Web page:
SHAPIRO: Here’s another consequence of heat and drought for some places out west. There is literally not enough water to build new houses. And by the way, not enough new homes, that’s one of the main reasons the real estate market is so wild right now, with home prices at record highs, up almost 20% from a year ago. Colorado Public Radio’s Michael Elizabeth Sakas reports on one city that’s talking openly about the struggles of growth in a dry state.

(SOUNDBITE OF ARCHIVED RECORDING)

MICHAEL ELIZABETH SAKAS: On the east side of Colorado Springs, flags and billboards line the roads advertising homes for sale, turn here. Hundreds of new units are under construction, and each requires water.

(SOUNDBITE OF SPRINKLER)

SAKAS: A sprinkler waters the new green lawn of a townhouse that’s only a plywood shell, still without siding or roof. Colorado Springs is one of the fastest growing regions in the state, and this boom is expanding.

DAN BLANKENSHIP: We’ve had just a flood of new applications come into our planning department.

SAKAS: That’s Dan Blankenship, director of utilities for the nearby city of Fountain. There are currently fewer than 9,000 taps, or connections, to Fountain’s water supply. Over the last year, Blankenship says developers have applied for nearly 30,000 more. And now…

BLANKENSHIP: The bottom line is we can’t give you something that we don’t have.

SAKAS: Blankenship is telling developers that this Fountain is tapped out. To support that much growth, the city would need to buy additional rights to use more water, and it would need a place to store that water. The city would also need to treat it and find a way to get it to homes. That’s getting harder to make happen in a state like Colorado, where most of the people live on the Front Range, but most of the water is on the Western Slope.

BLANKENSHIP: You don’t see a lot of water around here. But you see a lot of people and a lot of people that want to be here. And so then you have to bring the water from far away. And so the further it goes and the longer it goes, the more expensive it is.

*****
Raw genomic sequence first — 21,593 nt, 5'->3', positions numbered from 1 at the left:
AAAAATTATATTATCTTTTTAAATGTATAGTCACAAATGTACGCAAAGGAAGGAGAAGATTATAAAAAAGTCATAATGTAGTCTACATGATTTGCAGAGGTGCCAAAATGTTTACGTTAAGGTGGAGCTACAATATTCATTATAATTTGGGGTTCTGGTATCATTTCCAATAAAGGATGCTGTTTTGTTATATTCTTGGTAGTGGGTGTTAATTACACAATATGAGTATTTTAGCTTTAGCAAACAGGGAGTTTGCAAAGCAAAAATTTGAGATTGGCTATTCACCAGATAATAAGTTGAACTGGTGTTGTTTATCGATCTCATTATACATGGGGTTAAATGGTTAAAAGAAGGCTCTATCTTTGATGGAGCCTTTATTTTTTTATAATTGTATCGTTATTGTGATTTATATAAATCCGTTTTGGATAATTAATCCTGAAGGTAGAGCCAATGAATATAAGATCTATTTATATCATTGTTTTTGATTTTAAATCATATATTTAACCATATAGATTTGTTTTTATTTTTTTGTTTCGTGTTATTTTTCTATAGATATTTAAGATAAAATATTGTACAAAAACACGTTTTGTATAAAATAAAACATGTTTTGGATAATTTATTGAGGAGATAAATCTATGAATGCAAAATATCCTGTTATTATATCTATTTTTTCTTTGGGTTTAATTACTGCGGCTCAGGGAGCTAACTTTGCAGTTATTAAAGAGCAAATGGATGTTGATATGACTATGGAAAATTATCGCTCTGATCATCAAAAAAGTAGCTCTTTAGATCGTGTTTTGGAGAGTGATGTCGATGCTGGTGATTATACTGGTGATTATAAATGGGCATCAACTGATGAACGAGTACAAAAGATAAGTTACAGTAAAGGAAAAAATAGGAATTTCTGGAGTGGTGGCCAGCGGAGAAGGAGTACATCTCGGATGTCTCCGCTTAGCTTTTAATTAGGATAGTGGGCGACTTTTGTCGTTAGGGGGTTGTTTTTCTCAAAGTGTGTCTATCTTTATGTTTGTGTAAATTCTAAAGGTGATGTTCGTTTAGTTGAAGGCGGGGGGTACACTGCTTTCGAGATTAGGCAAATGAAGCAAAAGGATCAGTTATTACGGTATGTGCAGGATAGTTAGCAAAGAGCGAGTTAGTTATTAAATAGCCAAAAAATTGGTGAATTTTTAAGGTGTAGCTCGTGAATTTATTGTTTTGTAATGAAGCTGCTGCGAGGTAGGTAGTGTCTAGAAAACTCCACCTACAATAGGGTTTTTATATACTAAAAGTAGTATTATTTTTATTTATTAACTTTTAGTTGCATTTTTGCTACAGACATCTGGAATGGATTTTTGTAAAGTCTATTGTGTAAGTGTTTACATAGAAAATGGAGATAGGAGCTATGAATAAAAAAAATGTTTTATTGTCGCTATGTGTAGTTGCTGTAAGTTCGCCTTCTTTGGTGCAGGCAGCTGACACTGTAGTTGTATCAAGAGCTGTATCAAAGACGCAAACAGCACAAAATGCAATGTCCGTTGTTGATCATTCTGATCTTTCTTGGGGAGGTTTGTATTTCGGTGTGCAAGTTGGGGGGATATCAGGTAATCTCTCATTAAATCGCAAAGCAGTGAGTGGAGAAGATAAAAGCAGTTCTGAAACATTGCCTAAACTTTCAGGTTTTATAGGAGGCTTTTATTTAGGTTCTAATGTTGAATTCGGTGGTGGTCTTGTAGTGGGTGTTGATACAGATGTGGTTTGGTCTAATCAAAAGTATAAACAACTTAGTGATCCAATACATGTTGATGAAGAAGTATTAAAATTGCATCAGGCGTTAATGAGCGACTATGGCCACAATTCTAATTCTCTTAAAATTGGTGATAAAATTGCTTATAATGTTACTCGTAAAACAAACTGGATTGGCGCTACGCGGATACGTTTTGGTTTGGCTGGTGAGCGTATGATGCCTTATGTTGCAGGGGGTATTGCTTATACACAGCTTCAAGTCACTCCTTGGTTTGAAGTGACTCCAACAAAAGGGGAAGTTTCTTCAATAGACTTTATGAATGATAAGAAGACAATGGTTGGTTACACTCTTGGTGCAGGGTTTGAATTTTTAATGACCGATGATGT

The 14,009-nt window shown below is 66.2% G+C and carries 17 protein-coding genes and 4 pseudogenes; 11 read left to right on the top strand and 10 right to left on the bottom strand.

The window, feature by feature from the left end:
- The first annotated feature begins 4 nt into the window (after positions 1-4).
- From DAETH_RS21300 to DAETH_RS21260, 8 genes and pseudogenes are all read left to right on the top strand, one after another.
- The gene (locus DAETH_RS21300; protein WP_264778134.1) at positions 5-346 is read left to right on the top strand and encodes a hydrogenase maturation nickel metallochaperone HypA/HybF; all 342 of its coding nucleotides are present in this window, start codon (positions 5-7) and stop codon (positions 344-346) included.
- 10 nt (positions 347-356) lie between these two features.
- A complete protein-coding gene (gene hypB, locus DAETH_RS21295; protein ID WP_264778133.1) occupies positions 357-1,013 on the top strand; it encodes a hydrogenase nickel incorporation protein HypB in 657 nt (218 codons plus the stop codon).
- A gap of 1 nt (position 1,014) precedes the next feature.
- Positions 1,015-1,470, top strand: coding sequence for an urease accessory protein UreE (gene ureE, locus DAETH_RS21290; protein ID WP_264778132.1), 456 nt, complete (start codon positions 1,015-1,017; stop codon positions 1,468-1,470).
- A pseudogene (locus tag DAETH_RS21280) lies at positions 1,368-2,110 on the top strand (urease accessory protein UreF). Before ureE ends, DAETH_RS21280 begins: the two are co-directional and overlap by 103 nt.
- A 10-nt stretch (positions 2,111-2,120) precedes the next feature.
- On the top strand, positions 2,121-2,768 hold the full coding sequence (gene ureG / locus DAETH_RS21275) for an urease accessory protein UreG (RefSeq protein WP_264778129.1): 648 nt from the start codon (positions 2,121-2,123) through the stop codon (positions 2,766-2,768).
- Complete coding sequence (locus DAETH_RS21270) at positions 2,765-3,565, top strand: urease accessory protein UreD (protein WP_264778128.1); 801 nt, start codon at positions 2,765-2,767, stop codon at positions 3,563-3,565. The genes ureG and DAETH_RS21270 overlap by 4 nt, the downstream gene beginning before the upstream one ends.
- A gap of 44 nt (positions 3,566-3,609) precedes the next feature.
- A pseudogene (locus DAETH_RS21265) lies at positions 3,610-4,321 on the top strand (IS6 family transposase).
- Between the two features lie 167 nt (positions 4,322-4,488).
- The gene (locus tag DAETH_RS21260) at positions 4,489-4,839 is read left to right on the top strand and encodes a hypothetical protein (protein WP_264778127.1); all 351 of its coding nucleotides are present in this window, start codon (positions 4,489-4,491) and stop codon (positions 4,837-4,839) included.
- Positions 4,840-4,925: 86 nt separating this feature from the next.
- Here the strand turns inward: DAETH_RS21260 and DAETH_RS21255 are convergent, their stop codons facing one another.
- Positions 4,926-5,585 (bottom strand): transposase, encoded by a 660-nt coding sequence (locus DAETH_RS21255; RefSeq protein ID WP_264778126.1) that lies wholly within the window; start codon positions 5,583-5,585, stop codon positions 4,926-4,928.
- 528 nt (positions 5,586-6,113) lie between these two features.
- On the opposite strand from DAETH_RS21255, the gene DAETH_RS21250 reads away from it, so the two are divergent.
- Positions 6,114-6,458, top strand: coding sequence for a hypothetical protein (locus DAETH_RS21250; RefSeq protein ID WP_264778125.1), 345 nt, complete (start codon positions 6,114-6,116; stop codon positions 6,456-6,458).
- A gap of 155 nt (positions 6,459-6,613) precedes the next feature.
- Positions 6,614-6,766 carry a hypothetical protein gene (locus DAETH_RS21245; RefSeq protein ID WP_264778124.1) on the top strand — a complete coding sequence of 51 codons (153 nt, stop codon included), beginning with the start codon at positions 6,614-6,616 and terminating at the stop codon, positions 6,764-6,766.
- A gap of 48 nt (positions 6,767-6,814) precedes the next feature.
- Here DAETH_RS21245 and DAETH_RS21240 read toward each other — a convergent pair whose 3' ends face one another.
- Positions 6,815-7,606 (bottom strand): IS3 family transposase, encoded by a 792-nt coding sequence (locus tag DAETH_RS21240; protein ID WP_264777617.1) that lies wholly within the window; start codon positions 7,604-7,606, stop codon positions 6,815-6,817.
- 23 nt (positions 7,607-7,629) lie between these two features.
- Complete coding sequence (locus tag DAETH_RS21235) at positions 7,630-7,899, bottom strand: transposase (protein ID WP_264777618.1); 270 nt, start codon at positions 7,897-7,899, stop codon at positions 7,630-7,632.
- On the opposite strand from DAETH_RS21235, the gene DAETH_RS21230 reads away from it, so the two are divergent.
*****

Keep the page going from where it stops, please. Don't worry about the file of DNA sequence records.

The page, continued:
SAKAS: Fountain gets most of its supply from Pueblo Reservoir, which is filled with water that would otherwise end up in the Colorado River. Meanwhile, the river supply is diminishing with climate change and worsening drought. Proposals to move water long distances and across mountains can now face decades of legal battles from environmental groups. Scott Smith is with Oakwood Homes, which owns a piece of land in Fountain.

SCOTT SMITH: Recently, we were informed that they didn’t have available water taps, and so it kind of put our project on the back burner down there.

SAKAS: Smith says it’s becoming more common for developers who want to build big projects to have to secure water rights. But he says the situation in Fountain is unusual.

SMITH: Usually, you don’t have a municipality that says, you know, the development community’s just going to have to get together and figure it out.

SAKAS: This same challenge is playing out in other places. One Utah town recently stopped issuing new building permits because of deepening drought. And in Arizona, Pinal County is also out of water. Troy Day is with EPCOR, which operates utilities in the southwest. He says building in the county is grinding to a halt.

TROY DAY: Developers can’t plat and build homes unless they prove to the state that there is a 100-year water supply.